Sunday, August 20, 2017

Launching FDISK+FORMAT direct from boot sequence

Another little job done tonight: Fixing running the FDISK/FORMAT utility from the Hypervisor.  This has been almost working for quite some time, but not quite.

 The first step has been working for some time, which is to watch for the user pressing the SPACE bar repeatedly during boot.  This interrupts the normal boot sequence and displays the list of utilities compiled into the bitstream.  These utilities hide in the top 30KB of colour RAM, where no C64 or C65 program knows how to touch, and are pre-initialised in the FPGA bitstream, so that the RAM in this location "just happens" to have these programs there.


What was not working was actually running the FDISK program. This was because I had written it using CC65, which does a JSR $FFD2 to set lower-case character set in its entry routine. However, when running in the Hypervisor, there is no ROM present. To solve this, the boot ROM now writes an RTS instruction at $2FFD2, so that a JSR to $FFD2 will safely do nothing and return.

That got the FDISK utility running, and after a bit of mucking about with character sets (there is only the partial Hypervisor character set available), and various other little fixes, the FDISK utility now happily starts, and tries to probe your SD card:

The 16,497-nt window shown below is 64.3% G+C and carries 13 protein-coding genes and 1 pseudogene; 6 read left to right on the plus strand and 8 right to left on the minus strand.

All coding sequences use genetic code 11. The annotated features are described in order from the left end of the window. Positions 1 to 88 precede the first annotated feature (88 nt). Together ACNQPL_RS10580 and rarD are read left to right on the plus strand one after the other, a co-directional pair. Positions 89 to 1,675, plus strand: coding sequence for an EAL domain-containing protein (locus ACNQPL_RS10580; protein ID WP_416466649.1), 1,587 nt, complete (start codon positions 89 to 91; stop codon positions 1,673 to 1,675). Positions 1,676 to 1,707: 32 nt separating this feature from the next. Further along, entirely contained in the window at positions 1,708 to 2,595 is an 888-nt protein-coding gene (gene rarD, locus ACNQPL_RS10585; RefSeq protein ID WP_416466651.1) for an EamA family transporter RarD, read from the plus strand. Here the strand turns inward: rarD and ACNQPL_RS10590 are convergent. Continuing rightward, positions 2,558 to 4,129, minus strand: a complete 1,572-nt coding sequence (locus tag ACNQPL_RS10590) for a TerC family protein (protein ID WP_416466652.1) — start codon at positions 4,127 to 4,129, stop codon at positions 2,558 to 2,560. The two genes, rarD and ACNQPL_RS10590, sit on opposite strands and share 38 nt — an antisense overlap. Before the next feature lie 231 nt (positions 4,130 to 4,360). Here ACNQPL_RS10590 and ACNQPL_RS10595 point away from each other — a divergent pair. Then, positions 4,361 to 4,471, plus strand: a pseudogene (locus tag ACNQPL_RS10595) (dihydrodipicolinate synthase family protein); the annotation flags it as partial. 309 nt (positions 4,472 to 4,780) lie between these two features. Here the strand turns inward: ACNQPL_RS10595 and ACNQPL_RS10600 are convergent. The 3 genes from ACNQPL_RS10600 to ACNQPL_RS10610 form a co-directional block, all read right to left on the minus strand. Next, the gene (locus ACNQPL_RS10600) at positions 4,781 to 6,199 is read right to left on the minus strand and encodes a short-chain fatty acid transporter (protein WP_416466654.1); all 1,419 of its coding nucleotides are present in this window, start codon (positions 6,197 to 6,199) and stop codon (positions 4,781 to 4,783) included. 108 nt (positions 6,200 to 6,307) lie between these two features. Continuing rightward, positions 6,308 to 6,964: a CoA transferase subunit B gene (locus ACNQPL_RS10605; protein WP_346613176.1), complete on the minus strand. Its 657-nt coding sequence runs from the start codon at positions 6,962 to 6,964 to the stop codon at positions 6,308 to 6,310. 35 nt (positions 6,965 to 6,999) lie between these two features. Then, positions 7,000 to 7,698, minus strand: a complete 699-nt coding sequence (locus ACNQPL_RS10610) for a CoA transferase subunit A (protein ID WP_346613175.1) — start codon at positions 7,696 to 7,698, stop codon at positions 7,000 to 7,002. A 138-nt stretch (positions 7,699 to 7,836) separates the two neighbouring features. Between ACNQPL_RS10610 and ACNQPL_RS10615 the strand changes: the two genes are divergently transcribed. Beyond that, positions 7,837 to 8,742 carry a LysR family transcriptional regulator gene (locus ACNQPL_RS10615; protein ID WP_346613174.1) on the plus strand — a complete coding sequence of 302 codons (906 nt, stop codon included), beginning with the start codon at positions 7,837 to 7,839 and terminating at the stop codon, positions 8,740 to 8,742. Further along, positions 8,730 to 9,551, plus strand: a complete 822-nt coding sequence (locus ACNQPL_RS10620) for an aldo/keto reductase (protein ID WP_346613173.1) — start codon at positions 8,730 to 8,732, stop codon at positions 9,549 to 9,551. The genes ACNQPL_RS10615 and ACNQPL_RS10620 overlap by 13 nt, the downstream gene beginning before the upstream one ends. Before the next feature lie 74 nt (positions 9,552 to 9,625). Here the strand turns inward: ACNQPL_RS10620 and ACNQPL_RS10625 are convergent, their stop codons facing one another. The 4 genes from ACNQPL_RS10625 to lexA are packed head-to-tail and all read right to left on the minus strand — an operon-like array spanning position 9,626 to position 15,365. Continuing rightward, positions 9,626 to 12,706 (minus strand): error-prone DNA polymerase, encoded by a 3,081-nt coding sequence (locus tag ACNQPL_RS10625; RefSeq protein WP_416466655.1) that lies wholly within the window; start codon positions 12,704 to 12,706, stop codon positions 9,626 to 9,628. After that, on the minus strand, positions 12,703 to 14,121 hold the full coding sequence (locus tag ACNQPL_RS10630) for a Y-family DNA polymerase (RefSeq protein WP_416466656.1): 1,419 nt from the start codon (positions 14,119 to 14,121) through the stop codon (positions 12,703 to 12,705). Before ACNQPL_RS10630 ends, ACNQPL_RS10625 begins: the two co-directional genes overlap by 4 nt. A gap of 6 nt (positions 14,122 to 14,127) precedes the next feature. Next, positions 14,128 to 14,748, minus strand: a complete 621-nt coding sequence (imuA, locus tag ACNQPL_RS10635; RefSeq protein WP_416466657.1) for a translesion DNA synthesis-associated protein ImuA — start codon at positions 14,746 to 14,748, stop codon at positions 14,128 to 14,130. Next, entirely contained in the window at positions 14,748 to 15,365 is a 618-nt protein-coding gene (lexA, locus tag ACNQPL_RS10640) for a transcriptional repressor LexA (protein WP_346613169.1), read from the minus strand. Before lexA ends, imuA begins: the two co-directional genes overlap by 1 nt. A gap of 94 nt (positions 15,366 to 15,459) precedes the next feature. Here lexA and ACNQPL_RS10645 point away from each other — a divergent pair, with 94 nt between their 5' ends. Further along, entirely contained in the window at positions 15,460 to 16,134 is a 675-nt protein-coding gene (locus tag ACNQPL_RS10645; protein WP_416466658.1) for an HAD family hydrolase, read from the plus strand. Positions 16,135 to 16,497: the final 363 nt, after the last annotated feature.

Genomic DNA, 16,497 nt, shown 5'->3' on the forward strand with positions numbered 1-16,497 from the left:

Note the friendly warning message: This is an improvement from before, when it would just go right ahead and repartition and reformat your SD card without asking, on the assumption that if you ran FDISK on the MEGA65, it was to get your SD card working, not for any other purpose. It now politely asks you to type the two words DELETE EVERYTHING in capitals before it will proceed.  If you get it wrong, for example, type it in lower case, then it tells you to try again:

 If you get it correct, then it does as promised, completely reformat and repartition your SD card:

This process is quite fast, taking only a few seconds to zero out the important parts of the disk and put the half-dozen or so correct sectors in.

What is not immediately obvious here, is that the keyboard input is using the new hardware-accelerated keyboard input: Reading ASCII decoded keys, including all modifier key effects, is as simple as reading $D610 to peek at the next character, and then writing anything back to $D610 to pop the key from the queue.

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